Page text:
RIT's physics master's solidifies your understanding on the core aspects of physics in both research and technical skill as you study areas of physics that support your career interests.
The program focuses on providing advanced knowledge in core areas of physics. This includes electrodynamics, quantum and classical mechanics, and statistical physics, as well as one or more sub-areas of physics that correspond to each students' individual interests and career aspirations. Students work with the program director to develop a tailored individual academic plan that includes course work that supports these goals. Sub-areas may include modern and quantum optics; lasers; computational physics; solid-state, materials, and device physics; soft matter and biological physics; radiation scattering spectroscopy; relativity and gravitation; and nanoscale physics. The program also includes professional skills in organization and leadership, managing research teams, promoting innovation or sustainable technologies, entrepreneurship and intellectual property, finance and accounting, data science, scientific visualization, electronics, STEM pedagogy, and education research, public policy, and communication skills.
Program facilities equipment
Students are exposed to numerous laboratories throughout their studies: X-Ray and Surface Science Laboratory, Atomic-Scale Microscopy Laboratory, Laser Light Scattering Laboratory for complex and biological fluid studies, Optics Laboratory, Materials Laboratory, Quantum Optics Teaching Laboratory, Physical Optics Teaching Laboratory, Modern Physics/Advanced Physics Teaching Laboratory, Electronics Teaching Laboratory, Instrument/Detector Development Laboratory for Experimental Cosmology, Observatory, Granular Materials Laboratory, Supercomputer Clusters, and the Nanopower Research Laboratories (NPRL).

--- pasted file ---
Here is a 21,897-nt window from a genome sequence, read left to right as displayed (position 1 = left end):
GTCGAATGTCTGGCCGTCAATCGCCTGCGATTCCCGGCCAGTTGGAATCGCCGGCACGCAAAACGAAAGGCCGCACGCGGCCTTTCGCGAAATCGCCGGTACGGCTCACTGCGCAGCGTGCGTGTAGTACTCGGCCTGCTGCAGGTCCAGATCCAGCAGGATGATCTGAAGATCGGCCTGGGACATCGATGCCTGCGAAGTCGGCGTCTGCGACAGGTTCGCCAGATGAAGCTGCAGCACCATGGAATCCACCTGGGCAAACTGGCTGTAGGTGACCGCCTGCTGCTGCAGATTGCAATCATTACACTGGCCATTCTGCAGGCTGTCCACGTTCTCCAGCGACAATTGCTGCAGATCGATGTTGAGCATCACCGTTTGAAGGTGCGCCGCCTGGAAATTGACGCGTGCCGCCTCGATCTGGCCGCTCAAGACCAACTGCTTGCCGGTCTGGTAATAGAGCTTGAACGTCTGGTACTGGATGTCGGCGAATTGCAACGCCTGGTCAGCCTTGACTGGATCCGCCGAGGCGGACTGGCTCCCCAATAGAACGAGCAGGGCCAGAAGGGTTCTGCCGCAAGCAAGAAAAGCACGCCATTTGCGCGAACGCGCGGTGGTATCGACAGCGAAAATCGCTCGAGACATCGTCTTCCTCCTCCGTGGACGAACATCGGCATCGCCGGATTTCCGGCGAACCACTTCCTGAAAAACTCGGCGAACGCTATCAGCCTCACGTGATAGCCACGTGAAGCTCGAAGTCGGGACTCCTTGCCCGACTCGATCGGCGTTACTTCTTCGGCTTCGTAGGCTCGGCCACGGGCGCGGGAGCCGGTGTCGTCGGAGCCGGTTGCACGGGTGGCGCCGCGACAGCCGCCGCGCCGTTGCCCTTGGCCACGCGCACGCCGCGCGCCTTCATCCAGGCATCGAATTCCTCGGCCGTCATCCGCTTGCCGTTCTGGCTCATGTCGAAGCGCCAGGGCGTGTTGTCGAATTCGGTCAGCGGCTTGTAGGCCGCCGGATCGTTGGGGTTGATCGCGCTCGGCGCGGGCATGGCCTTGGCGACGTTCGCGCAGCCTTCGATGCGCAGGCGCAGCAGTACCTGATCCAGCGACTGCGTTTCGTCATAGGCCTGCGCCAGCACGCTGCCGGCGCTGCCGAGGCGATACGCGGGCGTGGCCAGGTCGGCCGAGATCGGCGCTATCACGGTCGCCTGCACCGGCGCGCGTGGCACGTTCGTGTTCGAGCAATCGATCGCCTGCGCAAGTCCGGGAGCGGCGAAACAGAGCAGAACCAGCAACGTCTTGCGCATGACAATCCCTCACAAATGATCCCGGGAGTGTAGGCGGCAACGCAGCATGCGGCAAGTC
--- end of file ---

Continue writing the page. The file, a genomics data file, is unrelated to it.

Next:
Program job titles reported
Optical/Photonics Scientist; Instrumentation and Device Engineer; Quantum Research and Development Scientist; Radiation and Detector Physicist; Computational Physicist
What makes an RIT science and math education exceptional? It’s the ability to complete science and math co-ops and gain real-world experience that sets you apart. Co-ops in the College of Science include cooperative education and internship experiences in industry and health care settings, as well as research in an academic, industry, or national lab. These are not only possible at RIT, but are passionately encouraged.
Cooperative education, or co-op for short, is full-time, paid work experience in your field of study. And it sets RIT graduates apart from their competitors. It’s exposure–early and often–to a variety of professional work environments, career paths, and industries. RIT co-op is designed for your success.
Cooperative education is optional but strongly encouraged for graduate students in the physics program.